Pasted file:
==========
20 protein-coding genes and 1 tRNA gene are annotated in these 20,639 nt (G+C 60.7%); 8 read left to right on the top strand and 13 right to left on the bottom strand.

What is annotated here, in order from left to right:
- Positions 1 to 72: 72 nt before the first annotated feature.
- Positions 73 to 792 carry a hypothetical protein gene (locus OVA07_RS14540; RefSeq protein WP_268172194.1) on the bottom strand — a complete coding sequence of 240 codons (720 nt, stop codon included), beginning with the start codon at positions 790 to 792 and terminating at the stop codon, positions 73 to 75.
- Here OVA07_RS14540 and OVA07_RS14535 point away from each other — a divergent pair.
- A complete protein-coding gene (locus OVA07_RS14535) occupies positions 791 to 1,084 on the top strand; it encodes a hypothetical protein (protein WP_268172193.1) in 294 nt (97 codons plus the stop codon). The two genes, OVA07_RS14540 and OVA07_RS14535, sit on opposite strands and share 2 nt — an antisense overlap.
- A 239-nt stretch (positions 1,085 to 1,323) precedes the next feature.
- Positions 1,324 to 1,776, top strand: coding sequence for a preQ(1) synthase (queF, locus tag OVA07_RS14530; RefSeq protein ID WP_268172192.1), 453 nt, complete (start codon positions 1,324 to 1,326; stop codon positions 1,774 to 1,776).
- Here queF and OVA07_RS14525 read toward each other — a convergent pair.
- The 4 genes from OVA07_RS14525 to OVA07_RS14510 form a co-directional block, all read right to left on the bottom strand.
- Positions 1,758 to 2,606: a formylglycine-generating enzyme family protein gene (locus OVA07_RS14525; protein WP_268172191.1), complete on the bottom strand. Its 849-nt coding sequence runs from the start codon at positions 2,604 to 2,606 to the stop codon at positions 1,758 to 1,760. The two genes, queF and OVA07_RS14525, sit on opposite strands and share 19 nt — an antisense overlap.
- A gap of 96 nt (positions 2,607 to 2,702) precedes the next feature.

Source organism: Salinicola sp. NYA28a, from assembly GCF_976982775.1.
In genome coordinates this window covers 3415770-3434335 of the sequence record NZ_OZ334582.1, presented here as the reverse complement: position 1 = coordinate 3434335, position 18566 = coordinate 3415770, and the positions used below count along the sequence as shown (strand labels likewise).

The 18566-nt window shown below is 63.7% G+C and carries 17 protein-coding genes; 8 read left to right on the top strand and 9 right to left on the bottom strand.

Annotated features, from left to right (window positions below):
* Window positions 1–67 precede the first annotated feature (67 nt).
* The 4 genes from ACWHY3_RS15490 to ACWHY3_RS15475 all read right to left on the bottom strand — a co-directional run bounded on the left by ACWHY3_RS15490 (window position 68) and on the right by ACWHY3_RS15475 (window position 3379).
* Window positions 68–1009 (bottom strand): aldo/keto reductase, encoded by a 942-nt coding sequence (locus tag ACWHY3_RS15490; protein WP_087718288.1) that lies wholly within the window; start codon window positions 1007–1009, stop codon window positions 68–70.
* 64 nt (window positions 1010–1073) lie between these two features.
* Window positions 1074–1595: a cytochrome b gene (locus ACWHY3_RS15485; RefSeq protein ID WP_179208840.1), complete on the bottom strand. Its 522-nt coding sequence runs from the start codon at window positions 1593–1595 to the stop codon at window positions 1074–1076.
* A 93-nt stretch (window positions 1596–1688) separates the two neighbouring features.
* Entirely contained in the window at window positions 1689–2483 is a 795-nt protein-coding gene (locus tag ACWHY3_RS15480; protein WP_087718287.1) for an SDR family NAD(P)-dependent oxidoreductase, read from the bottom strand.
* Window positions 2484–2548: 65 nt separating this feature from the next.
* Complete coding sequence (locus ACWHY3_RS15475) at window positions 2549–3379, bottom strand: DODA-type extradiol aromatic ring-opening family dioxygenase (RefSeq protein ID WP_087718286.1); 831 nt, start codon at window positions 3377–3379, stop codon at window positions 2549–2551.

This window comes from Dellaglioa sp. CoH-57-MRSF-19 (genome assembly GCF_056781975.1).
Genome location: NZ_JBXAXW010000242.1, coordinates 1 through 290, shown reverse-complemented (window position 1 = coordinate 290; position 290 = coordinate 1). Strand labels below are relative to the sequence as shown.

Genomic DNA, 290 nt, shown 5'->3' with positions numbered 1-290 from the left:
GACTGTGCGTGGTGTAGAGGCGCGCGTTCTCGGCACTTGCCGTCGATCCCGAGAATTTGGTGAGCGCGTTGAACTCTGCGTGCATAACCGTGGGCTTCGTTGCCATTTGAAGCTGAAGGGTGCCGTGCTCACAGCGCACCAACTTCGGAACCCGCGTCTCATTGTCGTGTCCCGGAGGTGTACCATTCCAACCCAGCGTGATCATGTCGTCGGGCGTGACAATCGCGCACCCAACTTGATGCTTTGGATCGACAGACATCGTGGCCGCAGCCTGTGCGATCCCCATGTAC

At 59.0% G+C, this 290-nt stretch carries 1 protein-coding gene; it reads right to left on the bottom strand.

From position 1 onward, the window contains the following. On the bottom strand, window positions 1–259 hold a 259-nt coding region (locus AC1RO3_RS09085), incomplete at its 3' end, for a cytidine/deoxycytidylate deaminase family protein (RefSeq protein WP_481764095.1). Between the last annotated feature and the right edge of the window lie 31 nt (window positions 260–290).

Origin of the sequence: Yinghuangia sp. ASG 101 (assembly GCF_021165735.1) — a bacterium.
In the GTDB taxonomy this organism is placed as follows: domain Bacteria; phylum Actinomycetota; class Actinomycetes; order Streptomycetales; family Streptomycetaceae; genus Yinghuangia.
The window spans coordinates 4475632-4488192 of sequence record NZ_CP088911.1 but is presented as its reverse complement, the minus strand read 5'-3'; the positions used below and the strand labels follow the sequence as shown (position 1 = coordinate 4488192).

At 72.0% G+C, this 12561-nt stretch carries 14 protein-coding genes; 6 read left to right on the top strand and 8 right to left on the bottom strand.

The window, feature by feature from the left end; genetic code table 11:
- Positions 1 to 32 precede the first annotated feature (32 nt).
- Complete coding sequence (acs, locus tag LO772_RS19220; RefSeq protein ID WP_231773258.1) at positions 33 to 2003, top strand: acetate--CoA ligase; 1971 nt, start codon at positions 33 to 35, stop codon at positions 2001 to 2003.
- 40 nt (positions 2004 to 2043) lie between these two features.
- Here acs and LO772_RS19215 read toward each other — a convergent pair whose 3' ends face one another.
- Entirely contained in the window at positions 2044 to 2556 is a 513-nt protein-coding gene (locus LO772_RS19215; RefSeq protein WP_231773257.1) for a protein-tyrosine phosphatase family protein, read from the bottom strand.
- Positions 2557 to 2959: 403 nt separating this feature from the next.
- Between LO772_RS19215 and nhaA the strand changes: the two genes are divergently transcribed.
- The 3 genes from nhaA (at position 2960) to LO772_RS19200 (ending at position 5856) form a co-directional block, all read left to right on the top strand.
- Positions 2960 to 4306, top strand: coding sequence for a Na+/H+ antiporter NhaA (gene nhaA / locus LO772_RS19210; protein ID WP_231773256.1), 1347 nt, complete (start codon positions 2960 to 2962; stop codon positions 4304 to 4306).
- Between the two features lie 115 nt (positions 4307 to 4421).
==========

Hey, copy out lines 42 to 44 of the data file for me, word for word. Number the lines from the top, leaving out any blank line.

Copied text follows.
- Positions 2557 to 2959: 403 nt separating this feature from the next.
- Between LO772_RS19215 and nhaA the strand changes: the two genes are divergently transcribed.
- The 3 genes from nhaA (at position 2960) to LO772_RS19200 (ending at position 5856) form a co-directional block, all read left to right on the top strand.